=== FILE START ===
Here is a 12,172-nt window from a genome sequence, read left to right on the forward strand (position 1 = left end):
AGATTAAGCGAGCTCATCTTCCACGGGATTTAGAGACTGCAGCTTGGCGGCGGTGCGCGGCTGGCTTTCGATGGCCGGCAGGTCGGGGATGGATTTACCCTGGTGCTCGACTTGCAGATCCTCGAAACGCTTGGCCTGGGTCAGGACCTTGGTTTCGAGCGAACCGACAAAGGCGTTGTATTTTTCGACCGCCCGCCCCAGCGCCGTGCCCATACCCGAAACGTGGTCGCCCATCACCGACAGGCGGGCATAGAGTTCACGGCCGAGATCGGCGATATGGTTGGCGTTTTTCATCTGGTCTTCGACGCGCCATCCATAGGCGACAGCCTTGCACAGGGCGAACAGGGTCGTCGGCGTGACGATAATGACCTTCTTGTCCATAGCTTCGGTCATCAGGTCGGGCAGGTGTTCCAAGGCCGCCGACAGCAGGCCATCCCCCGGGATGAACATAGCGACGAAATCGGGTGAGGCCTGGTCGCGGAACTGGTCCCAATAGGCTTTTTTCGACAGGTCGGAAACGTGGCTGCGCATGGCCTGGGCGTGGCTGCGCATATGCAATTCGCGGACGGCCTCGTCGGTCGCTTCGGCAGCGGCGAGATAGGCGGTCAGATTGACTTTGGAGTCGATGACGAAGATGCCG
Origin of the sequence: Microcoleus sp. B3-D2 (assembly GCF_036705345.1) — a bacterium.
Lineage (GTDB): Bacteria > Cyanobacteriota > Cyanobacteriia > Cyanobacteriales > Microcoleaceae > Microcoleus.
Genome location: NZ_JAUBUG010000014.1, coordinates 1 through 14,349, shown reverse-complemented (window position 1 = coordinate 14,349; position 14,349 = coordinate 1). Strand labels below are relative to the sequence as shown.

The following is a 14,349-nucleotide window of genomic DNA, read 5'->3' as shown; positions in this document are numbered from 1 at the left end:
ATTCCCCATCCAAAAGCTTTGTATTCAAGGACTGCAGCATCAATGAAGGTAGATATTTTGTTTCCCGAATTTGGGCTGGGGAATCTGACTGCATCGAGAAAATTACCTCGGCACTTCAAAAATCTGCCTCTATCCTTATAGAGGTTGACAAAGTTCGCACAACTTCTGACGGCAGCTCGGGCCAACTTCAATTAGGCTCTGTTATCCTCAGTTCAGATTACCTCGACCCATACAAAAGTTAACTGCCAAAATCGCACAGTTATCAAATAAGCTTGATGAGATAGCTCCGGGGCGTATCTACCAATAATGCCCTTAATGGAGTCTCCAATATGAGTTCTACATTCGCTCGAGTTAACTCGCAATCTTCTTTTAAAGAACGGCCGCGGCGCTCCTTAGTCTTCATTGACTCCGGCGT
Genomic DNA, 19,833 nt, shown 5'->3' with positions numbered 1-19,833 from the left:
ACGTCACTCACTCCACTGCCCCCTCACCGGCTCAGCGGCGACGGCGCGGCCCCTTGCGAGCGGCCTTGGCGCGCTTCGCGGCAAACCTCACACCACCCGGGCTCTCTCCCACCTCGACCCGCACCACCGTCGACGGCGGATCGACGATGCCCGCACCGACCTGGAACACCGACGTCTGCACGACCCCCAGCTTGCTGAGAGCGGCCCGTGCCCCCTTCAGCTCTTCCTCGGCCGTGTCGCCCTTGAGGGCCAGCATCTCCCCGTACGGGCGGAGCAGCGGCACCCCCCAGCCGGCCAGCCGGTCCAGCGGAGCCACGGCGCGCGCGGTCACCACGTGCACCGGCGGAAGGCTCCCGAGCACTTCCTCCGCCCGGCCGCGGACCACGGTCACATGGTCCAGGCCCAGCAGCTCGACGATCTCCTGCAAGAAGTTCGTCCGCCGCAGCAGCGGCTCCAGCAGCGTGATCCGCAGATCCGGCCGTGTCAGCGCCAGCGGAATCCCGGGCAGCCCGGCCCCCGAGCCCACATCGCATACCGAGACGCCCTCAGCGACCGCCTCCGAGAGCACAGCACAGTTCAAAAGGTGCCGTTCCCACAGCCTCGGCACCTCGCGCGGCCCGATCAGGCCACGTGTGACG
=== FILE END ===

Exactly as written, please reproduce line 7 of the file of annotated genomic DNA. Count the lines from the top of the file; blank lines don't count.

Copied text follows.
ATTCCCCATCCAAAAGCTTTGTATTCAAGGACTGCAGCATCAATGAAGGTAGATATTTTGTTTCCCGAATTTGGGCTGGGGAATCTGACTGCATCGAGAAAATTACCTCGGCACTTCAAAAATCTGCCTCTATCCTTATAGAGGTTGACAAAGTTCGCACAACTTCTGACGGCAGCTCGGGCCAACTTCAATTAGGCTCTGTTATCCTCAGTTCAGATTACCTCGACCCATACAAAAGTTAACTGCCAAAATCGCACAGTTATCAAATAAGCTTGATGAGATAGCTCCGGGGCGTATCTACCAATAATGCCCTTAATGGAGTCTCCAATATGAGTTCTACATTCGCTCGAGTTAACTCGCAATCTTCTTTTAAAGAACGGCCGCGGCGCTCCTTAGTCTTCATTGACTCCGGCGT